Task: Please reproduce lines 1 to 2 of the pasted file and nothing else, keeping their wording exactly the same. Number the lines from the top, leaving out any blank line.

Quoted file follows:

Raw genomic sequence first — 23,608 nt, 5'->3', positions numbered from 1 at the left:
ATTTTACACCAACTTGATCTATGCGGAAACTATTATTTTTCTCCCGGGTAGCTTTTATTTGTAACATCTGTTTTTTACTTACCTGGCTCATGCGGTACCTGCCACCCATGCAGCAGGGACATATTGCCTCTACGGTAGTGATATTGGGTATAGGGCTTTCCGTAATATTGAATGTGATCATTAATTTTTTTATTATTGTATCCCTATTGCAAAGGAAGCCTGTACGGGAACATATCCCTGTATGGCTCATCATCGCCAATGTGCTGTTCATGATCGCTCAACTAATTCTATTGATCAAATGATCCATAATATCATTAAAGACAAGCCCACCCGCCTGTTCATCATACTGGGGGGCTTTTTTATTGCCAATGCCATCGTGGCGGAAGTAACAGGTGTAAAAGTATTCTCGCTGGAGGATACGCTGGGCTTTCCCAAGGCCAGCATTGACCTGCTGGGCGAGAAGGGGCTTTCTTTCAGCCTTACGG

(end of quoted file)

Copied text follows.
Raw genomic sequence first — 23,608 nt, 5'->3', positions numbered from 1 at the left:
ATTTTACACCAACTTGATCTATGCGGAAACTATTATTTTTCTCCCGGGTAGCTTTTATTTGTAACATCTGTTTTTTACTTACCTGGCTCATGCGGTACCTGCCACCCATGCAGCAGGGACATATTGCCTCTACGGTAGTGATATTGGGTATAGGGCTTTCCGTAATATTGAATGTGATCATTAATTTTTTTATTATTGTATCCCTATTGCAAAGGAAGCCTGTACGGGAACATATCCCTGTATGGCTCATCATCGCCAATGTGCTGTTCATGATCGCTCAACTAATTCTATTGATCAAATGATCCATAATATCATTAAAGACAAGCCCACCCGCCTGTTCATCATACTGGGGGGCTTTTTTATTGCCAATGCCATCGTGGCGGAAGTAACAGGTGTAAAAGTATTCTCGCTGGAGGATACGCTGGGCTTTCCCAAGGCCAGCATTGACCTGCTGGGCGAGAAGGGGCTTTCTTTCAGCCTTACGG